He states that he does not know whether the human race belongs to a hundred men, or that hundred men belong to the human race.

He gives the example that the human species is divided into many different herds of cattle, each with its ruler, who keeps guard over them for the purpose of devouring them. They look after the cattle for their own reasons, and not because they care for them or feel that it is their duty.
Rousseau studied the subject of strength, and come to the conclusion that the strongest is never strong enough to be always the master, unless he transforms strength into right, and obedience into duty.

He believed no man had natural authority over another, and that a force creates no right.
Rousseau looked at slavery and come to the conclusion that for a person to be a slave of another you are to alienate yourself. To alienate in this sense is to sell yourself, and whilst studying slavery he would often ask the slaves why they serve their masters. Many say they where born into the role, but because their fathers had sold themselves, it does not mean they had sold their children.

Rousseau believed that you could not alienate your own children as their liberty belongs to them, and no one but they has the right to dispose of it.

He agrees that a father can lay down rules to protect his their children’s well being, but cannot give them without conditions.
He links this to politics, by stating he found it to be necessary, in order to legitimise an arbitrary government that in every generation the people should be in a position to accept or reject the reining government.

However Grotius found a so-called right of slavery. In war you are meant to kill the vanquished. Instead of doing so, they have the option of buying back his life at the price of his liberty; by being a slave. He believes this convention is the more legitimate because it is to the advantage of both parties.

Rousseau’s argues that War is constituted by a relation between things, and not between persons. War is a relation between state and state, not man to man, and individuals are enemies only accidental as defenders of their own state. He believed that an individual therefore has no reason to even kill a person, as states can be killed without killing any citizen of that state, and yet again relates to the point that no man has authority over another unless you have sold yourself. Another point against Grotius’s views where that no one therefore has a right to kill an enemy except when he cannot make him a slave, and the right to enslave him cannot therefore be derived from the right to kill him.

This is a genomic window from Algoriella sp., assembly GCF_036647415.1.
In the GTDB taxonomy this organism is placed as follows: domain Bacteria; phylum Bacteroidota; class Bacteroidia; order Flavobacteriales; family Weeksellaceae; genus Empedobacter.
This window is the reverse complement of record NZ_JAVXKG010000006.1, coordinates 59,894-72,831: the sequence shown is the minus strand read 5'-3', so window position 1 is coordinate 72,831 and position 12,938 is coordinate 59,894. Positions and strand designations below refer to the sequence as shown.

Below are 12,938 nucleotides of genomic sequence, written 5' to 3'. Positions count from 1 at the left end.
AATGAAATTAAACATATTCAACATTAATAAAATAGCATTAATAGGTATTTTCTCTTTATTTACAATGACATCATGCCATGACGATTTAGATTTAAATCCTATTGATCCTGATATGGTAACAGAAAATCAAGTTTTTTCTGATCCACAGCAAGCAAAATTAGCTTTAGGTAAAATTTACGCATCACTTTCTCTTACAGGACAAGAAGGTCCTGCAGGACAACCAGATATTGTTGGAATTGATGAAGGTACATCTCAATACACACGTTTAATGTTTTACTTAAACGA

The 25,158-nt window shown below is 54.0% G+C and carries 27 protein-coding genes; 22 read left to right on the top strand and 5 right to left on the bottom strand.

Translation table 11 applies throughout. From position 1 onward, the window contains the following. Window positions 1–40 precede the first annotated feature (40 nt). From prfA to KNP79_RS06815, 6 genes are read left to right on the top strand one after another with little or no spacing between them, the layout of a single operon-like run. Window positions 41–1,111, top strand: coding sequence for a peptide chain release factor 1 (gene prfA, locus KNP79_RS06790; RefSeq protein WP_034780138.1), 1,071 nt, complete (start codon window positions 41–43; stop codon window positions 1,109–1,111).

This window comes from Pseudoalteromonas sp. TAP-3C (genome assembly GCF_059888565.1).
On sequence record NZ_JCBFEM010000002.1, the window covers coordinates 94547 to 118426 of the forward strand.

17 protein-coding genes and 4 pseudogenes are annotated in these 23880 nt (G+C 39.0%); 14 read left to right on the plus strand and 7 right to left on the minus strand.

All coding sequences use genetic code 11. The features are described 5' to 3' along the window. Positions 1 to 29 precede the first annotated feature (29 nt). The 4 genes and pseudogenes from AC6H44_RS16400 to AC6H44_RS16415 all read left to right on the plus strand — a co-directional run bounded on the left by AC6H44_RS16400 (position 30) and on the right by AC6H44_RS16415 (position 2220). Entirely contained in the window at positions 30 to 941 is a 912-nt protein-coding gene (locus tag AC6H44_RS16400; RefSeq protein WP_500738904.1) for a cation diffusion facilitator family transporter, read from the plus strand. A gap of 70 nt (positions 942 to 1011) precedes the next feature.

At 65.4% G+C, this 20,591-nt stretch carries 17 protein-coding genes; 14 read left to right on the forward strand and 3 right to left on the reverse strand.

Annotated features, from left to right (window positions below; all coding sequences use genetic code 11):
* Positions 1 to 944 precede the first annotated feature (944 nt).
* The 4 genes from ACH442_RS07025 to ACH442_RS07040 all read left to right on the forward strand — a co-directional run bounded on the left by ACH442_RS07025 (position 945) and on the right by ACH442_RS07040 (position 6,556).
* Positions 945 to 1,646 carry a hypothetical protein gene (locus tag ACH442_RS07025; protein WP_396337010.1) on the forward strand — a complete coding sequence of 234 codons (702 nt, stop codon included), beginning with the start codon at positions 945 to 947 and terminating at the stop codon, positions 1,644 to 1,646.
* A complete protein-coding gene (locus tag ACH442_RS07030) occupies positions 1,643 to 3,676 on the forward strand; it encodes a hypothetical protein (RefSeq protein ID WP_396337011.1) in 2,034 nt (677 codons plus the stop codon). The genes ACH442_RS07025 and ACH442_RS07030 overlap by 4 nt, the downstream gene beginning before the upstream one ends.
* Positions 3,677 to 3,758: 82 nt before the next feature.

Rousseau believed that slavery is never right, and that even if he saw scattered individuals that were successively enslaved by one man, however numerous they might be, he would still see no more than a master and his slaves, and certainly not a people and their ruler.

Rousseau believed that man was happier in a state that on his own. Although, in this state, he deprives himself of some advantages which he got from nature, he gains in return other faculties that are so stimulated and developed; he is transformed form a stupid and unimaginative animal, to an intelligent being and a man.

He also stated that every man has naturally a right to everything he needs; but the positive act which makes him the owner of one thing excludes him from everything else. He believed that by having your own share and no more, you ought to keep to it. We are respecting not so much what belongs to another as what does not belong to ourselves.

He believed that in general, to establish the right of the first occupier, with the example of a plot of ground for instance, the following conditions are necessary: first, the land must not yet be inhabited; secondly, a man must occupy only the amount he needs for his subsistence; and, in the third place, possession must be taken, not by an empty ceremony, but by labour and cultivation, the only sign of proprietorship that should be respected by others, in default of a legal title.

'That, instead of destroying natural inequality, the fundamental compact substitutes, for such physical inequality as nature may have set up between men, an equality that is moral and legitimate, and that men, who may be unequal in strength or intelligence, become every one equal by convention and legal right'.